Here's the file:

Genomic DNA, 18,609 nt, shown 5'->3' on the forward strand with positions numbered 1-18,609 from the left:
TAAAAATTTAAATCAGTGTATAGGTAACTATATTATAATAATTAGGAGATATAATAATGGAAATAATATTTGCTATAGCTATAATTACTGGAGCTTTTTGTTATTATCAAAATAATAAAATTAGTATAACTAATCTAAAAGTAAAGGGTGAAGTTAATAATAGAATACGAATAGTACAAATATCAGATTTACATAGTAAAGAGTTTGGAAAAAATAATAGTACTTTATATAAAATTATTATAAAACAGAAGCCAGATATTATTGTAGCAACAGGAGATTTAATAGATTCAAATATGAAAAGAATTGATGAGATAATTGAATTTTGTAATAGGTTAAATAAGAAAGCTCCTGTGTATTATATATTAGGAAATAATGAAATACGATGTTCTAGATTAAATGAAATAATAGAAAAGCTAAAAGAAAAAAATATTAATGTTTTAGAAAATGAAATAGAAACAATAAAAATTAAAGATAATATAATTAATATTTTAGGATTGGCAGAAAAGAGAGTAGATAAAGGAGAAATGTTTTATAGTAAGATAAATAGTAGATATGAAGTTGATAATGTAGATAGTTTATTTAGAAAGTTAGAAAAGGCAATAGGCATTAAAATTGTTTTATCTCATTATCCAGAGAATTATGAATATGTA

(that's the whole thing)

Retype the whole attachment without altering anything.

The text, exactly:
Genomic DNA, 18,609 nt, shown 5'->3' on the forward strand with positions numbered 1-18,609 from the left:
TAAAAATTTAAATCAGTGTATAGGTAACTATATTATAATAATTAGGAGATATAATAATGGAAATAATATTTGCTATAGCTATAATTACTGGAGCTTTTTGTTATTATCAAAATAATAAAATTAGTATAACTAATCTAAAAGTAAAGGGTGAAGTTAATAATAGAATACGAATAGTACAAATATCAGATTTACATAGTAAAGAGTTTGGAAAAAATAATAGTACTTTATATAAAATTATTATAAAACAGAAGCCAGATATTATTGTAGCAACAGGAGATTTAATAGATTCAAATATGAAAAGAATTGATGAGATAATTGAATTTTGTAATAGGTTAAATAAGAAAGCTCCTGTGTATTATATATTAGGAAATAATGAAATACGATGTTCTAGATTAAATGAAATAATAGAAAAGCTAAAAGAAAAAAATATTAATGTTTTAGAAAATGAAATAGAAACAATAAAAATTAAAGATAATATAATTAATATTTTAGGATTGGCAGAAAAGAGAGTAGATAAAGGAGAAATGTTTTATAGTAAGATAAATAGTAGATATGAAGTTGATAATGTAGATAGTTTATTTAGAAAGTTAGAAAAGGCAATAGGCATTAAAATTGTTTTATCTCATTATCCAGAGAATTATGAATATGTA